Psychotropic drugs had dulled its effects to the extent that he was almost able to ignore the surrender of the human race to this phenomenon of sham. But the medication only produced neutrality; one more means of ensuring his tacit compliance if not his participation. Early on, when he first recognised the all-pervasive nature of the sham-existence, he had talked to others about it. However, they did not seem to realise that all apparent solutions were equally part of the problem. Science, psychology, religion and philosophy were likewise only manifestations. There seemed only one viable way to circumvent the circus that is sham-existence: annihilation.

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The White Hands and Other Weird Tales

Low Res Scan: The White Hands and Other Weird Tales, Mark Samuels, 2003.

Samuels’ horrors frequently involve contagions both mental and physical. His characters are often socially isolated and, eventually, mentally isolated. His stories rarely involve solitary monsters but the intrusion or revelation of some group breaking into our world from the future, another dimension, or even underground to bring some horrible corruption upon us. Sometimes his characters’ alienation is a spiritual and physical wound inflicted by modernity, particularly in its manifestation in the modern office. If they seek transcendent revelation, it can be a dangerous and futile quest.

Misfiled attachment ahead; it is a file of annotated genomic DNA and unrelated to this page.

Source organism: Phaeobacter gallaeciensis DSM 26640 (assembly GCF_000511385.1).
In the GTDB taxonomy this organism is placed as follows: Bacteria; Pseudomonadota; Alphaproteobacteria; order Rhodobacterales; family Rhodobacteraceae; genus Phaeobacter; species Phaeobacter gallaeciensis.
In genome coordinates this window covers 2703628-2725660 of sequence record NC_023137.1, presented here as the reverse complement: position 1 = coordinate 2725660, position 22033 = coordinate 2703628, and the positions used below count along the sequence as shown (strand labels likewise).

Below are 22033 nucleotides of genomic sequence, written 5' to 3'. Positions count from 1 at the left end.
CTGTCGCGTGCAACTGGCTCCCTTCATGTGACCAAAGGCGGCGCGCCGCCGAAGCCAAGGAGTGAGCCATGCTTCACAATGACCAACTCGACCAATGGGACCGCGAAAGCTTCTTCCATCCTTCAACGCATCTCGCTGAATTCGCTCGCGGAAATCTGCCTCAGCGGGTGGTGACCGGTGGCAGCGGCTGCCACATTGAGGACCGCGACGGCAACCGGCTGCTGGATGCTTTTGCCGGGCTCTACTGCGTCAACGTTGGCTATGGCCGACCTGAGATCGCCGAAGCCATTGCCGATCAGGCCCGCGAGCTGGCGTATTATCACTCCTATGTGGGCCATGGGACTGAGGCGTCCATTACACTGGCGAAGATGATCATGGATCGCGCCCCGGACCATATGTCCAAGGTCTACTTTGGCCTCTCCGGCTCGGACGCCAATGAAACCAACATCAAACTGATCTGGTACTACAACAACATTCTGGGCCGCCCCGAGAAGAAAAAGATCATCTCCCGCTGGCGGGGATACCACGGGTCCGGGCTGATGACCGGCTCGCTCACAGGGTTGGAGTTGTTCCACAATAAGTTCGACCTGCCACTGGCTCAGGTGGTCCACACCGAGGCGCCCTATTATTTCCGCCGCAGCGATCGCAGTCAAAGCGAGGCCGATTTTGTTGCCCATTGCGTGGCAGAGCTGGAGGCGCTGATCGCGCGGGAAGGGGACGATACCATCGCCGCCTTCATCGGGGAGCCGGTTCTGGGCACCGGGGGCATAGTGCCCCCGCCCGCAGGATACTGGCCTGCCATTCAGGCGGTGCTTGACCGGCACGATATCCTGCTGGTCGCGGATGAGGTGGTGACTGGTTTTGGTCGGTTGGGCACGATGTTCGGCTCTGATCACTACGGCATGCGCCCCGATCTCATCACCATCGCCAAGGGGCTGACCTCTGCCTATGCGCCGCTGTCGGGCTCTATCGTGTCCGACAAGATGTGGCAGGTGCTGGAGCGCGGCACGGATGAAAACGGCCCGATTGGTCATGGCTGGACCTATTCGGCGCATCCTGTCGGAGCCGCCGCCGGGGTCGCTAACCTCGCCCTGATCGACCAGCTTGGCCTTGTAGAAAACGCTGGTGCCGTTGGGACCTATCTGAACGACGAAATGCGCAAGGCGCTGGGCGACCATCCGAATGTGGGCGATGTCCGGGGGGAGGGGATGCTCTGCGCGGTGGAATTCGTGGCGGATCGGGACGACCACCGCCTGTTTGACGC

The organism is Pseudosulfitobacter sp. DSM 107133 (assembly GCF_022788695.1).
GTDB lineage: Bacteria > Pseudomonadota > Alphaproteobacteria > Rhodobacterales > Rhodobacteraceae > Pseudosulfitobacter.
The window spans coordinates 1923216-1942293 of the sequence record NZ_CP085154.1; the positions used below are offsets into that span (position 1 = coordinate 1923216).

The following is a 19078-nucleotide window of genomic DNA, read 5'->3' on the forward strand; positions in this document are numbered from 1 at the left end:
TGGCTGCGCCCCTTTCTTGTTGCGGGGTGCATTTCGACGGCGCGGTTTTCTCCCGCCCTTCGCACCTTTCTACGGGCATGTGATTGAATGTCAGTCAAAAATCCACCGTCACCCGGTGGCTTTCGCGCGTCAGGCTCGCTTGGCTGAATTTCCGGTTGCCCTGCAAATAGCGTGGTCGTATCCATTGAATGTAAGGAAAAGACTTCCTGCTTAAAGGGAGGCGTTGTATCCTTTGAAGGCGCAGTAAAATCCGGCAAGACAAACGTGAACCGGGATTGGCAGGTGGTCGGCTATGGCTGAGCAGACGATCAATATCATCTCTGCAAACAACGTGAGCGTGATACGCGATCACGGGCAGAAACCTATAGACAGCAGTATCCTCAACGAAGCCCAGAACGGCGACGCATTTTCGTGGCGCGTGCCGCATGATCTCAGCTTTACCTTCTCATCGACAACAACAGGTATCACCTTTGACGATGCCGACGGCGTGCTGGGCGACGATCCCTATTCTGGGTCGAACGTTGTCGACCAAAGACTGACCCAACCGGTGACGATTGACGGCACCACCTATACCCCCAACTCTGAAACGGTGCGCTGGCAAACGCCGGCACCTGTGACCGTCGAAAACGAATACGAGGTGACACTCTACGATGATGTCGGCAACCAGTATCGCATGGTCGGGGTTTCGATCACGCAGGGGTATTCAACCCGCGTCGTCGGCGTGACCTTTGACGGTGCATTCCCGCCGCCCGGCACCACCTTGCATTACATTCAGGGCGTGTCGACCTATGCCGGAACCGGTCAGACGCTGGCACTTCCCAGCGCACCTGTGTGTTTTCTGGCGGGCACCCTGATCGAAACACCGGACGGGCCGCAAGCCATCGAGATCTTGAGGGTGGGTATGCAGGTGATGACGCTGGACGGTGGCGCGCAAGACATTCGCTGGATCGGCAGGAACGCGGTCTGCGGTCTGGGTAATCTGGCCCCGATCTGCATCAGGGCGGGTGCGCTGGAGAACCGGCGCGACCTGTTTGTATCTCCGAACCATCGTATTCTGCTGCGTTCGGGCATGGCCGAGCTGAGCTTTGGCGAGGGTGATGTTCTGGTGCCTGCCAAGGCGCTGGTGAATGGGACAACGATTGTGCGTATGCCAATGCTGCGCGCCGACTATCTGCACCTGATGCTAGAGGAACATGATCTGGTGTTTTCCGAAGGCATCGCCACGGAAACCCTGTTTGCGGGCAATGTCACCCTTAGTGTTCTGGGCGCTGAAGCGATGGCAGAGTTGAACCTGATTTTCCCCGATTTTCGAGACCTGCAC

In “The Grandmaster’s Final Game” perfecting the play of chess takes on theological elements. One day Reverend Mooney is contemplating the chess problems he’s going to work on when his slow day taking confessions ends. But then in walks Leonard Hughes, a man with an eidetic memory who has given himself over to perfecting his chess game and developing his own strategy and style rather than just playing gambits from historical games he’s memorized. Hughes has a strange story and a stranger question: what if there are men so wicked that even Hell won’t take them.

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The Face of Twilight

Review: The Face of Twilight, Mark Samuels, 2006, 2016.

Cover by Mark Samuels

Ivan Gilman is a writer making little headway on his fourth book and, when his apartment building burns down, his depleting funds force him into a room on London’s Archway Road. It does have a couple of advantages. It’s cheap, and it’s near the Rochester Pub, a conducive environ for filling notebooks with text and helping the regulars out with crossword puzzles.